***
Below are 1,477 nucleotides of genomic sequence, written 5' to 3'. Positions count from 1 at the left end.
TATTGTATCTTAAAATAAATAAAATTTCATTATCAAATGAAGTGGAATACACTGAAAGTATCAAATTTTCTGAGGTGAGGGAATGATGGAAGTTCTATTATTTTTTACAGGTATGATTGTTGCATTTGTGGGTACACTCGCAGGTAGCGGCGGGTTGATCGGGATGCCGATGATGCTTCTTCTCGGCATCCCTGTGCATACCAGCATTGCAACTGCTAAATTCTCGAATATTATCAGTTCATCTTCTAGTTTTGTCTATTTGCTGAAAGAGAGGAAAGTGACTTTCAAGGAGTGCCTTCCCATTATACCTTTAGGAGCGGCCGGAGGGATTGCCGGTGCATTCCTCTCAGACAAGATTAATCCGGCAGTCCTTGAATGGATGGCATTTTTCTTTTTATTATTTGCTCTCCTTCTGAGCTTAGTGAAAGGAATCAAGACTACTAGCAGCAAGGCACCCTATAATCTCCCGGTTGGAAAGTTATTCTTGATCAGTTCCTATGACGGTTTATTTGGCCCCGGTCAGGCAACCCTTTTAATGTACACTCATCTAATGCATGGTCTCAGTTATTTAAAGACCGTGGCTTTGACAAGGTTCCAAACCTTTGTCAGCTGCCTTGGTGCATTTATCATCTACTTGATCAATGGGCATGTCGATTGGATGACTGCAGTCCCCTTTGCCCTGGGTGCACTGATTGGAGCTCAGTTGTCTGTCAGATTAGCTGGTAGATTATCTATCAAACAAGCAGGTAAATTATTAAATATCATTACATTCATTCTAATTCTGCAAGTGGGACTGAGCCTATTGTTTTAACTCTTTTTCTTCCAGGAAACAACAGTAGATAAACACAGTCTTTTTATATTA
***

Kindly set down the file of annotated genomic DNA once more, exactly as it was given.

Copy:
Below are 1,477 nucleotides of genomic sequence, written 5' to 3'. Positions count from 1 at the left end.
TATTGTATCTTAAAATAAATAAAATTTCATTATCAAATGAAGTGGAATACACTGAAAGTATCAAATTTTCTGAGGTGAGGGAATGATGGAAGTTCTATTATTTTTTACAGGTATGATTGTTGCATTTGTGGGTACACTCGCAGGTAGCGGCGGGTTGATCGGGATGCCGATGATGCTTCTTCTCGGCATCCCTGTGCATACCAGCATTGCAACTGCTAAATTCTCGAATATTATCAGTTCATCTTCTAGTTTTGTCTATTTGCTGAAAGAGAGGAAAGTGACTTTCAAGGAGTGCCTTCCCATTATACCTTTAGGAGCGGCCGGAGGGATTGCCGGTGCATTCCTCTCAGACAAGATTAATCCGGCAGTCCTTGAATGGATGGCATTTTTCTTTTTATTATTTGCTCTCCTTCTGAGCTTAGTGAAAGGAATCAAGACTACTAGCAGCAAGGCACCCTATAATCTCCCGGTTGGAAAGTTATTCTTGATCAGTTCCTATGACGGTTTATTTGGCCCCGGTCAGGCAACCCTTTTAATGTACACTCATCTAATGCATGGTCTCAGTTATTTAAAGACCGTGGCTTTGACAAGGTTCCAAACCTTTGTCAGCTGCCTTGGTGCATTTATCATCTACTTGATCAATGGGCATGTCGATTGGATGACTGCAGTCCCCTTTGCCCTGGGTGCACTGATTGGAGCTCAGTTGTCTGTCAGATTAGCTGGTAGATTATCTATCAAACAAGCAGGTAAATTATTAAATATCATTACATTCATTCTAATTCTGCAAGTGGGACTGAGCCTATTGTTTTAACTCTTTTTCTTCCAGGAAACAACAGTAGATAAACACAGTCTTTTTATATTA